2.2. Assessment of Clinical Features and Diagnosis of DLB

In the dementia clinic, all of the patients and their main caregivers were interviewed by a behavioral neurologist for the assessment of core and suggestive features. Fluctuation was diagnosed when a clinical history of fluctuation in cognition and a Mayo Fluctuation Composite Score [26] were both present. Visual hallucinations (VHs) were diagnosed when a clinical history of recurrent complex VHs were present. Parkinsonism was diagnosed when at least two of the following were present: bradykinesia, tremor, rigidity, and postural instability. RBD was diagnosed when the minimal criteria for REM sleep behavior disorder according to the International Classification of Sleep Disorders (ICSD) [27] was met. Severe neuroleptic sensitivity was diagnosed when a clinical history was established for both the usage of neuroleptic drugs and an obvious association of adverse events with the neuroleptic drugs. Because dopamine transporter uptake imaging was not available in our hospital until 2010, the suggestive feature “low dopamine transporter uptake in basal ganglia” in the revised consensus criteria could not be evaluated and was thus not included in this study. This may have resulted in a lower diagnostic rate for probable DLB and a higher diagnostic rate for possible DLB.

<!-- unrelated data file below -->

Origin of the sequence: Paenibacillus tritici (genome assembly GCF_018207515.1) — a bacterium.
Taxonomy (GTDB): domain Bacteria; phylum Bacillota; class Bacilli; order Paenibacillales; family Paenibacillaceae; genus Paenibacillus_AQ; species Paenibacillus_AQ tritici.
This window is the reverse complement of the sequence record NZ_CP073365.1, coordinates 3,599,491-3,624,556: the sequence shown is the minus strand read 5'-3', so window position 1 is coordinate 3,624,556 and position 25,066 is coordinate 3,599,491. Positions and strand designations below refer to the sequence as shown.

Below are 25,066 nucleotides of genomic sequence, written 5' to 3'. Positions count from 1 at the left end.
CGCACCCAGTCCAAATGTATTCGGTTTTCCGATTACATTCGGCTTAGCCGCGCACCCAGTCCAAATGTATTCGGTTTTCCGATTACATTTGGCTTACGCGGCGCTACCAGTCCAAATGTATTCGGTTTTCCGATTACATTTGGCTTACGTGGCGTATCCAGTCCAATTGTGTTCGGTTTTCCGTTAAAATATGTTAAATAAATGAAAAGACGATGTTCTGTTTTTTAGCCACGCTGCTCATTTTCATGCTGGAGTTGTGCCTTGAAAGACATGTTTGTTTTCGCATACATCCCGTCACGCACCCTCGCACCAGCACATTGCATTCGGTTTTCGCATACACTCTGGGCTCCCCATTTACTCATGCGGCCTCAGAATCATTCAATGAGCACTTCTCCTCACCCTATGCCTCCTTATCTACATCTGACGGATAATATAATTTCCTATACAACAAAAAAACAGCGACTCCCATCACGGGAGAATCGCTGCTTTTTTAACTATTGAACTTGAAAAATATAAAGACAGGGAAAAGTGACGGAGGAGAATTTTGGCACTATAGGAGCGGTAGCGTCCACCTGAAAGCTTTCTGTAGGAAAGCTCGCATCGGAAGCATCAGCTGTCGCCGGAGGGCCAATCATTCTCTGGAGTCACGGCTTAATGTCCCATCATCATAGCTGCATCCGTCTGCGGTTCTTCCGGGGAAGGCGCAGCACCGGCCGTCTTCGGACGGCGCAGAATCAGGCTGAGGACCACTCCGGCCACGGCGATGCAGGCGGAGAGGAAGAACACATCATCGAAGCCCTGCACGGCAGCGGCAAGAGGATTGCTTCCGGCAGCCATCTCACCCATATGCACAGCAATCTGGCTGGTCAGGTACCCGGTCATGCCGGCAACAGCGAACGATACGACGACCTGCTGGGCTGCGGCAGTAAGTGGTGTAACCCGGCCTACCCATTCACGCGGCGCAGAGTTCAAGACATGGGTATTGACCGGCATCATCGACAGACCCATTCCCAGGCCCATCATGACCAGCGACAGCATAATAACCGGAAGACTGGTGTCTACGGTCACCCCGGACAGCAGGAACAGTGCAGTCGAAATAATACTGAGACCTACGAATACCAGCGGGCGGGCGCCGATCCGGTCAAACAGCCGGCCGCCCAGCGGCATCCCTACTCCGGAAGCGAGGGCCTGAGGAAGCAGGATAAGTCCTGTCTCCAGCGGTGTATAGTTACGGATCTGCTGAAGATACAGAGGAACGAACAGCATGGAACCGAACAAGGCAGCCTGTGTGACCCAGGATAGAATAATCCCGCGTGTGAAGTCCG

2.3. Assessment of Delusions and Other Neuropsychiatric Symptoms

All of the patients and their main caregivers were interviewed by a trained neuropsychologist for assessment of the NPI domain of delusions, including ratings on eight individual forms of delusions for the past one month. The NPI is a validated, standardized, and widely used instrument that was developed specifically to evaluate the neuropsychiatric symptoms of dementia. All of the 12 NPI domains were rated for symptom frequency from 1 (occasionally) to 4 (very frequently), symptom severity from 1 (mild) to 3 (severe), and caregiver burden from 0 (none) to 5 (extremely) [25].

2.4. Assessment of Disease Severity and Cognitive Function

The global severity of dementia was assessed according to the Clinical Dementia Rating (CDR) scale and sum of boxes of the CDR (CDR-SB) [28]. Cognitive functions were assessed with the CASI and the Mini-Mental State Examination (MMSE) modified from the CASI [24]. Motor functions were assessed with motor score of the Unified Parkinson’s Disease Rating Scale (UPDRS-m) [29], and all patients were rated under medication. Cognitive tests of all patients were performed by a trained neuropsychologist. Dementia and subtypes of dementia were diagnosed by a consensus meeting composed of three neurologists, one geriatric psychiatrist, and one neuropsychologist. All patients received at least cerebral computed tomography or cerebral magnetic resonance imaging and also a set of blood screening tests for dementia.